Can gift up to 11.4 Million for free as part of estate (community property with right of survivorship, different for joint tenants). But capital gains still count.
Also, good to review stuff with a professional. Like the guy on money matters call.
email@example.com. Mark Drobny
Charitable Remainder Trust
Charitable Remainder Unit Trust, Charitable Remainder Annuity Trust
|Liability Avoidance||None||Yes (https://passiveincomemd.com/put-rental-properties-llc/)||Yes?|
|Effort/cost to prepare||Very little|
|Tax Advantages|| Pass-through income |
Business expenses are deductible from personal income
|Same as S.P. except you can choose to be taxed as Corp|
MMM switched from LLC to S-Corp, works at scales > $50K profit. http://www.mrmoneymustache.com/2016/02/10/should-you-do-your-own-taxes/
Other MMM forum folks said stay with sole proprietorship unless you need liability avoidance. If you're just consulting, can probably do sole proprietorship.
As a way to shield your investments from taxes? Probably not as much? IDK
When figuring your payment dates and the amounts to enter on line 19 of each column, apply the following rules.
For withheld federal income tax and excess social security or tier 1 railroad retirement tax (RRTA), you are considered to have paid one-fourth of these amounts on each payment due date unless you can show otherwise.
One more thing, you need records of this transaction. Pay1040.com makes it really annoying to get receipts after the fact (must enter credit card number), but thankfully the IRS keeps payment history.
“Cool spreadsheet man”
2% max fee. Can spread it out among vendors! https://frequentmiler.boardingarea.com/2018/02/19/pay-taxes-via-credit-card-2018-edition/
Also an option. Flat ~$2.50 fee, and some cards give you 1% or more back.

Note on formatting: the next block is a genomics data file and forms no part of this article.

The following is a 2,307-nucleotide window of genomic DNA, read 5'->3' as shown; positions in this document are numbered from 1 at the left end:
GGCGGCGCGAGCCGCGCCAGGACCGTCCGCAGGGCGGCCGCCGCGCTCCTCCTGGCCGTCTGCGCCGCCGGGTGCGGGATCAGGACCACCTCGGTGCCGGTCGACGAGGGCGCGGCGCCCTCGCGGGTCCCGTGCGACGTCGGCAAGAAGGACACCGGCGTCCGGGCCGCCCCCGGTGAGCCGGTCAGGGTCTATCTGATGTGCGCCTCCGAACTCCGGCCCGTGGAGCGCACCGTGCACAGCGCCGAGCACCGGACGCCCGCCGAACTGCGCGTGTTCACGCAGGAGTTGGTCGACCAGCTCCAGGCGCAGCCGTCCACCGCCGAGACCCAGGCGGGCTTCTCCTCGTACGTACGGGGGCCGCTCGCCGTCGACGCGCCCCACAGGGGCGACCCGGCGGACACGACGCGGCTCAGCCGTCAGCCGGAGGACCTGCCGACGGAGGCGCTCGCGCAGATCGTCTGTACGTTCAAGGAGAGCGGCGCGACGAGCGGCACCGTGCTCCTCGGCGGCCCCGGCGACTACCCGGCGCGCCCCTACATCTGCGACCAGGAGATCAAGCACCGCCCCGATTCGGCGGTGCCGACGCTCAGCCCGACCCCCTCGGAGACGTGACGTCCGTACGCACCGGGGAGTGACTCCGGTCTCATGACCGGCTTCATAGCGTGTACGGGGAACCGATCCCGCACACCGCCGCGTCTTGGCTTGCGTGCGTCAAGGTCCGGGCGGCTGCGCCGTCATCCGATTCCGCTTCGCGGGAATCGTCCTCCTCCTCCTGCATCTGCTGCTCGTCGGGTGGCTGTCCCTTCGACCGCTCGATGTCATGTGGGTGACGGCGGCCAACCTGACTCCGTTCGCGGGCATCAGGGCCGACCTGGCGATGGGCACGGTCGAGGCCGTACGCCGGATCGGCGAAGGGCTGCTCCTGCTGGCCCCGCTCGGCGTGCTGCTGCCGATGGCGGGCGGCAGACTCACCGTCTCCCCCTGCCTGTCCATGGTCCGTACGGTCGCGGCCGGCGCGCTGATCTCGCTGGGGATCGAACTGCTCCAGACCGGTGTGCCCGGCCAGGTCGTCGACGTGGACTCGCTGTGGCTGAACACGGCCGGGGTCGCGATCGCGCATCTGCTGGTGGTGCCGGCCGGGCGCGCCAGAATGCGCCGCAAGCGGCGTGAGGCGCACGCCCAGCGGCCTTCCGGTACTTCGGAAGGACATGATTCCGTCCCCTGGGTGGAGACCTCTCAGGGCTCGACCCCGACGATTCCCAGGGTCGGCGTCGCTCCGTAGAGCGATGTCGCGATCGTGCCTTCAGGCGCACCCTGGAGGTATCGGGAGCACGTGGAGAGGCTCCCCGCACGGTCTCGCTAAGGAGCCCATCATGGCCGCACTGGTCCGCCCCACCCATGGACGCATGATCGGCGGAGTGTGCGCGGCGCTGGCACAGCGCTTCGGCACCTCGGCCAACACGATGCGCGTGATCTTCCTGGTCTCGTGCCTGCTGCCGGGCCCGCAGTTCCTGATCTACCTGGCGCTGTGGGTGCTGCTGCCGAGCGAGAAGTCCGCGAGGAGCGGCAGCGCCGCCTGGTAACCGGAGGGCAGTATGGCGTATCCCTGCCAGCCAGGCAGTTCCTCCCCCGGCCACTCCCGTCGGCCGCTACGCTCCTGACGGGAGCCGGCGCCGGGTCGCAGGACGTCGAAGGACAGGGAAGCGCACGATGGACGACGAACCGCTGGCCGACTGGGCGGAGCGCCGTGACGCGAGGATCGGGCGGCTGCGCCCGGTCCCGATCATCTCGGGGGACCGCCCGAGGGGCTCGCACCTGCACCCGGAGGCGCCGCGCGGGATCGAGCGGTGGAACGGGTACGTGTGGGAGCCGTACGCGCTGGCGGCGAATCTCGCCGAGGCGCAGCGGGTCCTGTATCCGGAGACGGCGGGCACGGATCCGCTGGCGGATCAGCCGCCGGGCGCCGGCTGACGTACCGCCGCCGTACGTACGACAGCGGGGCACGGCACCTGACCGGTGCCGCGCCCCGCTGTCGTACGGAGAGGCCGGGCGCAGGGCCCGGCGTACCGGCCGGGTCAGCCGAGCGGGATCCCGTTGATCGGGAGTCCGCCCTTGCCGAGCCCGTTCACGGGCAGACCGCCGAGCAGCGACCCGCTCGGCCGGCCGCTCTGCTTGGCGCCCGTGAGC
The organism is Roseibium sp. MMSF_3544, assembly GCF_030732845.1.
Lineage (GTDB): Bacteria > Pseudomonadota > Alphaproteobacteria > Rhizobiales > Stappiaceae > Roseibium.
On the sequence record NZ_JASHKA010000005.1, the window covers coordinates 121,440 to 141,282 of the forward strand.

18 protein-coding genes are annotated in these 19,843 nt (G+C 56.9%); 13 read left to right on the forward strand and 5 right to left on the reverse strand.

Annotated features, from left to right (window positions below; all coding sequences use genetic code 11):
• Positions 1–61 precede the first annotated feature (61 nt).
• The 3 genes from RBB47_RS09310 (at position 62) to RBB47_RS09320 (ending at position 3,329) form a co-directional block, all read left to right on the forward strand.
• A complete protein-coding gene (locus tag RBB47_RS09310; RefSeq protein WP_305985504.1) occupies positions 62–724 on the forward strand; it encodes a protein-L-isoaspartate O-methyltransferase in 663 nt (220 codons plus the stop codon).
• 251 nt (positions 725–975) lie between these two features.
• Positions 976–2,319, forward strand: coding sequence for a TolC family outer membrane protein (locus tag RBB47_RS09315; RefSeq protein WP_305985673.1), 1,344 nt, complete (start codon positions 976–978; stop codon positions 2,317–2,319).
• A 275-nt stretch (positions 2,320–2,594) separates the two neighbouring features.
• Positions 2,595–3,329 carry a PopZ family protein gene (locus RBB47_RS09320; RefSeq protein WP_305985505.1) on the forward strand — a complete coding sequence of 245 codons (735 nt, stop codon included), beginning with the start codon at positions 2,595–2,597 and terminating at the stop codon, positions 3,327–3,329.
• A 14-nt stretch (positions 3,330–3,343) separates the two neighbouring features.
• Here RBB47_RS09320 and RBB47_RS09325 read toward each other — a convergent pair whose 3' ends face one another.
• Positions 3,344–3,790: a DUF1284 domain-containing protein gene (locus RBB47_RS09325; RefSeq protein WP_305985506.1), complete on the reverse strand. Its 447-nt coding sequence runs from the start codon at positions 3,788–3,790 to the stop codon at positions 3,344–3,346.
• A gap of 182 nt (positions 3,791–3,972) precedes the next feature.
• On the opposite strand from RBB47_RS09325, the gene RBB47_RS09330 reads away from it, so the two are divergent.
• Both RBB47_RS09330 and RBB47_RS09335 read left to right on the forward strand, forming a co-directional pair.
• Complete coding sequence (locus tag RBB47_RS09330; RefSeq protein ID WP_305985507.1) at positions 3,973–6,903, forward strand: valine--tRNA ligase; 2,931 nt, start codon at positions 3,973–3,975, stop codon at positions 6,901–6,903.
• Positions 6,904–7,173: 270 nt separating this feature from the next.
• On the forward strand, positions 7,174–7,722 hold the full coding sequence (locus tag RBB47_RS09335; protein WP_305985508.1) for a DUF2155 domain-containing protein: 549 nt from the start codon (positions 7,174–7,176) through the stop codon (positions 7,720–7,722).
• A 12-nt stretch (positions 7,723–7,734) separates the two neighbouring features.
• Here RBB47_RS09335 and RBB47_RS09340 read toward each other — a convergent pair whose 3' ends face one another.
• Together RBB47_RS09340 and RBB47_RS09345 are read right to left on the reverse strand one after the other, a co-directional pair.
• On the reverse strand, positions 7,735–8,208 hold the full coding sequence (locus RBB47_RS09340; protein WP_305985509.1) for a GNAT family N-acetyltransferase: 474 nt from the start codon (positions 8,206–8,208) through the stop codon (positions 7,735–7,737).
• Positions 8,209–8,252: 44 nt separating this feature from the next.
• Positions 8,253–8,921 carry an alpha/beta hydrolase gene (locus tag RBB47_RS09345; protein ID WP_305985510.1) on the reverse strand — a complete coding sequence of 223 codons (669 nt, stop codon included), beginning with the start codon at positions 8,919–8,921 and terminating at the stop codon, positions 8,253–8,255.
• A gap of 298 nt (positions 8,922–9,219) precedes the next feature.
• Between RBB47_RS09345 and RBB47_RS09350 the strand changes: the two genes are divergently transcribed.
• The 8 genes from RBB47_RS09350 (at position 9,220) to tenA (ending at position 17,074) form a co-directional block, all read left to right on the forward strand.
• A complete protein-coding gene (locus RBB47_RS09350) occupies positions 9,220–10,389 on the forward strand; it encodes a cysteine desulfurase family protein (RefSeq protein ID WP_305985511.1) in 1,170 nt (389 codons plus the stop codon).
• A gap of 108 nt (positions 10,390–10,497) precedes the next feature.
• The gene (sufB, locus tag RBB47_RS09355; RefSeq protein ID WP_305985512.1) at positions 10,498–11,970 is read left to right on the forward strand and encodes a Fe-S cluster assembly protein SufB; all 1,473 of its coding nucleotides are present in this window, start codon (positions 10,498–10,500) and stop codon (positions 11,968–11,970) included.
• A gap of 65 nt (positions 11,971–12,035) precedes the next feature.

Buying debit gift cards probably not so much, since the limit is $500 and they have a $5 fee to open, etc. Unless you can buy them for 5% off at a grocery store. Not willing to do the work :)
Should figure out the minimum number of allowances so that no money is withheld so that W4 is accurate and one-time. “about 20” isn't good enough.
Domes recommended reading it.
I have tax liability, so I can't be exempt. Now, can I claim 20 allowances to get no taxes withheld and pay quarterly instead?
Also, there's no requirement for employers to send in W4 with over 10 allowances anymore. The IRS will figure it out on their end and send a notice if needed to employer.
Cool with it
The federal income tax is a pay-as-you-go tax. You must pay the tax as you earn or receive income during the year. There are two ways to pay as you go. Withholding and Estimated tax. If you don’t pay your tax tax that way, you might have to pay estimated tax. People who are in business for themselves generally will have to pay their tax this way. You may have to pay estimated tax if you receive income such as dividends, interest, capital gains, rents, and royalties. Estimated tax is used to pay not only income tax, but other taxes such as self-employment tax and alternative minimum tax.
In general, you may owe a penalty for 2017 if the total of your withholding and timely estimated tax payments didn’t equal at least the smaller of: 1. 90% of your 2017 tax, or 2. 100% of your 2016 tax. (Your 2016 tax return must cover a 12-month period.)
Minimum required each period. You will owe a penalty for any 2017 payment period for which your estimated tax payment plus your withholding for the period and overpayments applied from previous periods was less than the smaller of: 1. 22.5% of your 2017 tax 2. 25% of your 2016 tax. (Your 2016 tax return must cover a 12-month period.)